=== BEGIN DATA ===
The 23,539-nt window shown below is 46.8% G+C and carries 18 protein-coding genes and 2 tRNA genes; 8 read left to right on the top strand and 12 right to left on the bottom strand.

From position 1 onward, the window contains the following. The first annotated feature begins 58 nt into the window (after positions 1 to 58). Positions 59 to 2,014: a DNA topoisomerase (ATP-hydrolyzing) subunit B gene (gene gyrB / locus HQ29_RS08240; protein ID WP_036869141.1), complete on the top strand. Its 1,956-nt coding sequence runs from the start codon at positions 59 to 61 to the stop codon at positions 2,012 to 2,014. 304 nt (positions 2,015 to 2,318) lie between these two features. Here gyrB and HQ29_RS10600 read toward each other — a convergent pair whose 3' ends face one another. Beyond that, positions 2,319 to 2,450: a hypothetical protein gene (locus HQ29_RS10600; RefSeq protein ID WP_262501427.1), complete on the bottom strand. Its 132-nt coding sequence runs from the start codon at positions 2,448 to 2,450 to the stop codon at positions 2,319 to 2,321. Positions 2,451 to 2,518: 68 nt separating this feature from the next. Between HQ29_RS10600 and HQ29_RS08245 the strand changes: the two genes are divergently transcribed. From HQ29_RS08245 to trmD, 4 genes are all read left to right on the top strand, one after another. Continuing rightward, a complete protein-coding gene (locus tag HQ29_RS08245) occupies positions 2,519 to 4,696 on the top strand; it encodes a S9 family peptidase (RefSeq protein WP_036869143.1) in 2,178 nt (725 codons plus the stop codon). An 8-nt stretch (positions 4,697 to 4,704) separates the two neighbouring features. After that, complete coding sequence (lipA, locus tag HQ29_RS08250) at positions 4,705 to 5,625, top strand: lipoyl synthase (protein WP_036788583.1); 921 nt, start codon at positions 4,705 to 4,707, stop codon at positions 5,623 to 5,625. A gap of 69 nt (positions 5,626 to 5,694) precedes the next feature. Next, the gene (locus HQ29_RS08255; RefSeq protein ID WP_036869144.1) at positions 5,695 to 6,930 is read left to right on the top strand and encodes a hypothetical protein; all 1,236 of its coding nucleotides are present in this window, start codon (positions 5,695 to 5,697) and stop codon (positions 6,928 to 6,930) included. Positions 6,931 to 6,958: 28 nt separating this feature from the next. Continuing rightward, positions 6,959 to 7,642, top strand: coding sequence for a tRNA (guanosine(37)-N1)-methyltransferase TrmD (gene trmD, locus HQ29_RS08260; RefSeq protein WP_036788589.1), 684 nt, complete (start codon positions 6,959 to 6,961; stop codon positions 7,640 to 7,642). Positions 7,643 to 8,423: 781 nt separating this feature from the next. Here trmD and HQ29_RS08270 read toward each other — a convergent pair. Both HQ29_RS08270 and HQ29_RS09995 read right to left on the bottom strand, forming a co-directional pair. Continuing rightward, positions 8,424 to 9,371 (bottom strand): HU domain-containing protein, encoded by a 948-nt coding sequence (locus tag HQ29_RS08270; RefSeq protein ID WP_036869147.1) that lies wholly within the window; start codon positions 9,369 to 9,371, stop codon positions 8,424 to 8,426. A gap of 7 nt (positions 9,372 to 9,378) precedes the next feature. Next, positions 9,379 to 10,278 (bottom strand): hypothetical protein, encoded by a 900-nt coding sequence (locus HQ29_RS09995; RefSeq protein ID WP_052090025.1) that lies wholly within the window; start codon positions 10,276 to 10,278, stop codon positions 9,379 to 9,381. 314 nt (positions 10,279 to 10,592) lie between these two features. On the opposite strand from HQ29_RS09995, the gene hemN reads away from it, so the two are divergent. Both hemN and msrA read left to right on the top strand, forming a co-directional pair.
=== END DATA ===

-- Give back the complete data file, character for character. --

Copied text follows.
The 23,539-nt window shown below is 46.8% G+C and carries 18 protein-coding genes and 2 tRNA genes; 8 read left to right on the top strand and 12 right to left on the bottom strand.

From position 1 onward, the window contains the following. The first annotated feature begins 58 nt into the window (after positions 1 to 58). Positions 59 to 2,014: a DNA topoisomerase (ATP-hydrolyzing) subunit B gene (gene gyrB / locus HQ29_RS08240; protein ID WP_036869141.1), complete on the top strand. Its 1,956-nt coding sequence runs from the start codon at positions 59 to 61 to the stop codon at positions 2,012 to 2,014. 304 nt (positions 2,015 to 2,318) lie between these two features. Here gyrB and HQ29_RS10600 read toward each other — a convergent pair whose 3' ends face one another. Beyond that, positions 2,319 to 2,450: a hypothetical protein gene (locus HQ29_RS10600; RefSeq protein ID WP_262501427.1), complete on the bottom strand. Its 132-nt coding sequence runs from the start codon at positions 2,448 to 2,450 to the stop codon at positions 2,319 to 2,321. Positions 2,451 to 2,518: 68 nt separating this feature from the next. Between HQ29_RS10600 and HQ29_RS08245 the strand changes: the two genes are divergently transcribed. From HQ29_RS08245 to trmD, 4 genes are all read left to right on the top strand, one after another. Continuing rightward, a complete protein-coding gene (locus tag HQ29_RS08245) occupies positions 2,519 to 4,696 on the top strand; it encodes a S9 family peptidase (RefSeq protein WP_036869143.1) in 2,178 nt (725 codons plus the stop codon). An 8-nt stretch (positions 4,697 to 4,704) separates the two neighbouring features. After that, complete coding sequence (lipA, locus tag HQ29_RS08250) at positions 4,705 to 5,625, top strand: lipoyl synthase (protein WP_036788583.1); 921 nt, start codon at positions 4,705 to 4,707, stop codon at positions 5,623 to 5,625. A gap of 69 nt (positions 5,626 to 5,694) precedes the next feature. Next, the gene (locus HQ29_RS08255; RefSeq protein ID WP_036869144.1) at positions 5,695 to 6,930 is read left to right on the top strand and encodes a hypothetical protein; all 1,236 of its coding nucleotides are present in this window, start codon (positions 5,695 to 5,697) and stop codon (positions 6,928 to 6,930) included. Positions 6,931 to 6,958: 28 nt separating this feature from the next. Continuing rightward, positions 6,959 to 7,642, top strand: coding sequence for a tRNA (guanosine(37)-N1)-methyltransferase TrmD (gene trmD, locus HQ29_RS08260; RefSeq protein WP_036788589.1), 684 nt, complete (start codon positions 6,959 to 6,961; stop codon positions 7,640 to 7,642). Positions 7,643 to 8,423: 781 nt separating this feature from the next. Here trmD and HQ29_RS08270 read toward each other — a convergent pair. Both HQ29_RS08270 and HQ29_RS09995 read right to left on the bottom strand, forming a co-directional pair. Continuing rightward, positions 8,424 to 9,371 (bottom strand): HU domain-containing protein, encoded by a 948-nt coding sequence (locus tag HQ29_RS08270; RefSeq protein ID WP_036869147.1) that lies wholly within the window; start codon positions 9,369 to 9,371, stop codon positions 8,424 to 8,426. A gap of 7 nt (positions 9,372 to 9,378) precedes the next feature. Next, positions 9,379 to 10,278 (bottom strand): hypothetical protein, encoded by a 900-nt coding sequence (locus HQ29_RS09995; RefSeq protein ID WP_052090025.1) that lies wholly within the window; start codon positions 10,276 to 10,278, stop codon positions 9,379 to 9,381. 314 nt (positions 10,279 to 10,592) lie between these two features. On the opposite strand from HQ29_RS09995, the gene hemN reads away from it, so the two are divergent. Both hemN and msrA read left to right on the top strand, forming a co-directional pair.